I've recently finished reading Dan Brown's latest epic, assured of massive sales by the phenomenal success of his previous book, The Da Vinci Code. I read TDVC when it first came out, before all of the public furore, and while I didn't think much of the author's writing style I was intrigued by the plot. This was obviously a mixture of fact and fiction and had me guessing as to which was which. It seems it had the author guessing as well, since he took literally a fictional source, but that didn't hurt sales.
The Lost Symbol has an entirely different plot, but it's basically more of the same. It once again features Robert Langdon as the resourceful, code-breaking professor hero. This time the action is more intense and confined, taking place within a small area of Washington DC over a period of just ten hours (which is almost as long as it takes to read the 500 page book). The focus of the plot has shifted away from the Roman Catholic Church and on to Freemasonry. Brown has obviously researched the Masons, their beliefs and rituals, in great depth, but I don't have the knowledge to judge whether his sources are more accurate this time.
The stylistic faults of Brown's other books remain. The writing is humourless and clunky with no subtlety or wit, the characters cartoonish, their relationships sketchy, the plot ludicrous. Finally, the conclusion is weak: the plot builds up a picture of deep secrets and mysterious but devastating consequences if they are revealed, but it all turns out to be a big fuss over nothing. However, the story gripped me sufficiently to keep me turning the pages and I read the last half of the book in one straight session, finishing in the early hours of the morning. That is something which I rarely do, so the story obviously has a strong appeal. What exactly is it?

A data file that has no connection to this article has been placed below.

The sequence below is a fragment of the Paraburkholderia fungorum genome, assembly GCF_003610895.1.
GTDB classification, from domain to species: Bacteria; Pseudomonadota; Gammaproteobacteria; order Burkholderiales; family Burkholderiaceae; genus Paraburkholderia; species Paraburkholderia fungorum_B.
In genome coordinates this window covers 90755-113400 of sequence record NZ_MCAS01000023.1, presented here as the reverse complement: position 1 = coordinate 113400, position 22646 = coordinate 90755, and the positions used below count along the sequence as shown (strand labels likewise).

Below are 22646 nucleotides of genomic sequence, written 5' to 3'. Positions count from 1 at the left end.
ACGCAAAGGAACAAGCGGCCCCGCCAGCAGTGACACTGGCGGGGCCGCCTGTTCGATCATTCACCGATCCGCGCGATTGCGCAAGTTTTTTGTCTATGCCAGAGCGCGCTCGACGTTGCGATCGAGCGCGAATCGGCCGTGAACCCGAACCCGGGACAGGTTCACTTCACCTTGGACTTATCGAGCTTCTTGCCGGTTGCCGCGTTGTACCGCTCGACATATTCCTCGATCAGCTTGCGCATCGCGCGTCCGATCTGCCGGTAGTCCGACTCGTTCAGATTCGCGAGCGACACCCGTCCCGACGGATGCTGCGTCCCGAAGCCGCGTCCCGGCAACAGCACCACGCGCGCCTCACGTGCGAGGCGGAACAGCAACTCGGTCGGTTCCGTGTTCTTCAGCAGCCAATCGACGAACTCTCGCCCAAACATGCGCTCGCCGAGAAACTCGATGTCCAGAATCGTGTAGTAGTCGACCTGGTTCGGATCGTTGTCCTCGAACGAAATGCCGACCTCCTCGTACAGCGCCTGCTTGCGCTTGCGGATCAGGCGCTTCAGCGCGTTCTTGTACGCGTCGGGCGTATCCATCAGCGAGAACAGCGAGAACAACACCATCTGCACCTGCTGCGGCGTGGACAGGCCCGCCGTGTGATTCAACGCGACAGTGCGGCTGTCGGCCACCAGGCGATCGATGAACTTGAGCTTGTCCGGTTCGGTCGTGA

The arcane "knowledge" which appears to fill the book is certainly an important part of it. There is the strong sense (not necessarily valid, as TDVC demonstrated) of being presented with a huge amount of material which allows the reader to get inside a secret world. He has also packed the book with those esoteric "can that be true?" nuggets, such as that the Christian practice of concluding a prayer with "Amen" actually derives from the worship of Amon, the Egyptian sun god (according to the Wiki entry on "amen", not true). By itself, this would be intriguing but not sufficient. What makes Brown's books so successful is that this material is wrapped up in a driving, relentless narrative which is all-action from start to finish, with more twists and turns than I could keep track of (including a real surprise close to the end).
Basically, to enjoy this book you need to park your critical faculties for the duration and just go with the flow. It will never win any literary prizes but it would be a good distraction on a long flight.